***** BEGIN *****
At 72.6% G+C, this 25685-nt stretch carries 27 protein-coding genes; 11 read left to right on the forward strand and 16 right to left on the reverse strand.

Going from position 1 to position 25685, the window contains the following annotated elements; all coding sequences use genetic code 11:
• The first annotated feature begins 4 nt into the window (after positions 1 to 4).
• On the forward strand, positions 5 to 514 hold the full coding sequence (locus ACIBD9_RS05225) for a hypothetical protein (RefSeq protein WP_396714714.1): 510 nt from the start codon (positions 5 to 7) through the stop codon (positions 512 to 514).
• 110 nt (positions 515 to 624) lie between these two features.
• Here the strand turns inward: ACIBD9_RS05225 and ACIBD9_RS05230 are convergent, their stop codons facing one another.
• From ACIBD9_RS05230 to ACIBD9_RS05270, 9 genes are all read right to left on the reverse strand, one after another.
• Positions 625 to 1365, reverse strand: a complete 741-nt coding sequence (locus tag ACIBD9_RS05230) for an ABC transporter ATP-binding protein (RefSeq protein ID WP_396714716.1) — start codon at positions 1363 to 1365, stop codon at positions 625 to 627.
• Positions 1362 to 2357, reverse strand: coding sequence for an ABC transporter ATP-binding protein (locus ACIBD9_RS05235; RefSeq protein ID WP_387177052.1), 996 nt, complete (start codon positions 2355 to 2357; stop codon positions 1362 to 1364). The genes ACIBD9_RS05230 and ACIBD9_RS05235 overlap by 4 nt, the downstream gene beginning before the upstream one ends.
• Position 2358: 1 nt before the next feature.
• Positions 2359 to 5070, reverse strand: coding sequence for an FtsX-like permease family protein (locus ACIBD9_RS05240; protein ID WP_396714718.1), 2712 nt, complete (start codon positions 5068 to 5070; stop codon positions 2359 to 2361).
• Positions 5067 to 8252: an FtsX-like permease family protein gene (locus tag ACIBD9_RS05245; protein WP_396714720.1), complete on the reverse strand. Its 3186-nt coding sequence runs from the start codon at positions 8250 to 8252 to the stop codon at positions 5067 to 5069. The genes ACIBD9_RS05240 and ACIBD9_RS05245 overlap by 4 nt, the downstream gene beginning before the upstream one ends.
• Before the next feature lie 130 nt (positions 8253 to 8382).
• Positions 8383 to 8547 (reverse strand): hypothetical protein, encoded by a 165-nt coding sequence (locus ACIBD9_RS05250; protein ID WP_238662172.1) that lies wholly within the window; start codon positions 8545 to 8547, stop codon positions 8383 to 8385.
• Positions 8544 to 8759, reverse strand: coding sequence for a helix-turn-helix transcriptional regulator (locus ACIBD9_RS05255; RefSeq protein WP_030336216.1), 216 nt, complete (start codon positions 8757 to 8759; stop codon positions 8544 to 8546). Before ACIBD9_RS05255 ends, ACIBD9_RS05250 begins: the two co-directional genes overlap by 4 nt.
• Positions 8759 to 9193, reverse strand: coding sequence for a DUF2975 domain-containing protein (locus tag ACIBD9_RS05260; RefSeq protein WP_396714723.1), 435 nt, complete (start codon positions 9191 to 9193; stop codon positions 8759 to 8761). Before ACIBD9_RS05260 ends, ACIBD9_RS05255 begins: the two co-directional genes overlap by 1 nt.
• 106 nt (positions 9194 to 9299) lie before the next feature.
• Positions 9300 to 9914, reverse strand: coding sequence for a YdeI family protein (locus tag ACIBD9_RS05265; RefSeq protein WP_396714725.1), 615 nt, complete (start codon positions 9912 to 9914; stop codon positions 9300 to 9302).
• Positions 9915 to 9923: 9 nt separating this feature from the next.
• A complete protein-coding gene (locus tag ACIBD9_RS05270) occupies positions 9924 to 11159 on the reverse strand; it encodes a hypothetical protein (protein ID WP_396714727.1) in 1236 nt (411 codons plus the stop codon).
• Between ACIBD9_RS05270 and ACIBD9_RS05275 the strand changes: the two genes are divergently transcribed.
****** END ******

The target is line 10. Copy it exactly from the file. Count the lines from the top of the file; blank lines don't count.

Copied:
• Position 2358: 1 nt before the next feature.